Friday, November 12, 2021
Weighing the Costs, Benefits, and Authority for Mandatory SEC Climate-Related Disclosure Rules
According to SEC Chair, Gary Gensler, “[w]hen it comes to climate risk disclosures, investors are raising their hands and asking for more.” He has therefore asked his staff to prepare recommendations on new mandatory climate-change-related disclosure rules.
There appear to be two principal policy goals behind this proposed mandatory climate-related disclosure regime. First, to advise current and prospective investors of previously undisclosed physical and transitional climate-related risks through reliable, consistent, and comparable disclosures. Second, to structure the disclosure requirements to highlight “bad actors” and incentivize changes in the climate-related behavior of publicly traded companies.
Not everyone is, however, convinced that new, mandatory climate disclosures are necessary or even wise. For example, two of the five current SEC Commissioners have questioned the wisdom and/or need for new climate disclosure rules. In addition, Professor Stephen Bainbridge and Professors Paul and Julia Mahoney have expressed concern over the costs of a new climate-disclosure regime, as well as skepticism over the claim that climate disclosures are important to the average investor.
In our recent essay, An Economic Climate Change?, my coauthor George Mocsary and I weigh into the debate over the wisdom of new mandatory climate-change disclosure rules for issuers by asking: (1) Are the goals behind the proposed reforms worthy and appropriate for an SEC disclosure regime (the mission of which is to maintain efficient markets and facilitate capital formation)? (2) Can these goals be accomplished under the existing regime? (3) What would a new disclosure requirement cost, both directly and indirectly? (4) Would any benefits from increased disclosure outweigh those costs?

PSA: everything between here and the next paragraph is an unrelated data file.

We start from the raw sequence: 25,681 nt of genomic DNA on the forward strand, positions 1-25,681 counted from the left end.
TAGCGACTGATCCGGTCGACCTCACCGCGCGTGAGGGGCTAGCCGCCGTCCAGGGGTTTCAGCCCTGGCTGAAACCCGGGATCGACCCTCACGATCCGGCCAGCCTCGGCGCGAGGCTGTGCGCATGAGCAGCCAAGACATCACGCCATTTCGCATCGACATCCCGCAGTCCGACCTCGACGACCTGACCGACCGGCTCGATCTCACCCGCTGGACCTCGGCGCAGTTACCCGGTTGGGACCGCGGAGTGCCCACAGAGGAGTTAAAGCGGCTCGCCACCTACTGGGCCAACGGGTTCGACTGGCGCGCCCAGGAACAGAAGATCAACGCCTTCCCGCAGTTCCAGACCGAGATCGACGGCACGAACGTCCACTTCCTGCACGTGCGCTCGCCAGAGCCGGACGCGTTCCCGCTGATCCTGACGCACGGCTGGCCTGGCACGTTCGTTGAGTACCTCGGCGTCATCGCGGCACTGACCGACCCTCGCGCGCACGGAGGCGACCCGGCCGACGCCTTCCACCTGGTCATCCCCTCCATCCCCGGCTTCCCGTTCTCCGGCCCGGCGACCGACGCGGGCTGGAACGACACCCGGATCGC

We conclude that, with respect to disclosure of transitional climate-related risks (risks to issuers from current or prospective regulatory demands and broader market trends toward a carbon-neutral world), new disclosure rules would be either redundant or outside the scope the SEC’s statutory authority.
Concerning mandatory disclosure of physical risk (a company’s risk to physical assets, markets, and supply chain due to climate-related extreme weather events), we express concern that the unreliability of the nascent discipline of “event attribution science” (which strives to identify causal links from human-influenced climate change to extreme weather events) would force issuers into rampant speculation that would be of little use to investors. It is not consistent with the SEC’s mission (and is likely outside its current statutory authority) to mandate disclosures that would be of little or no use to investors.
Finally, we conclude by highlighting the potential for some unintended consequences of mandatory disclosures in this area. For example, the burden of such disclosures may force some currently public companies to go private. This would have the result of further reducing the already decreasing number of investment opportunities for Main Street investors. Moreover, capital may shift abroad to markets that do not require climate-related disclosures, making U.S. markets less competitive. And perhaps most concerning, new climate disclosure rules may force larger, more eco-friendly companies to reduce their carbon footprint by selling off fossil-fuel-based assets and business lines. These assets may be purchased by private or foreign companies that are less concerned about the environment. This may actually result in a net increase in carbon emissions.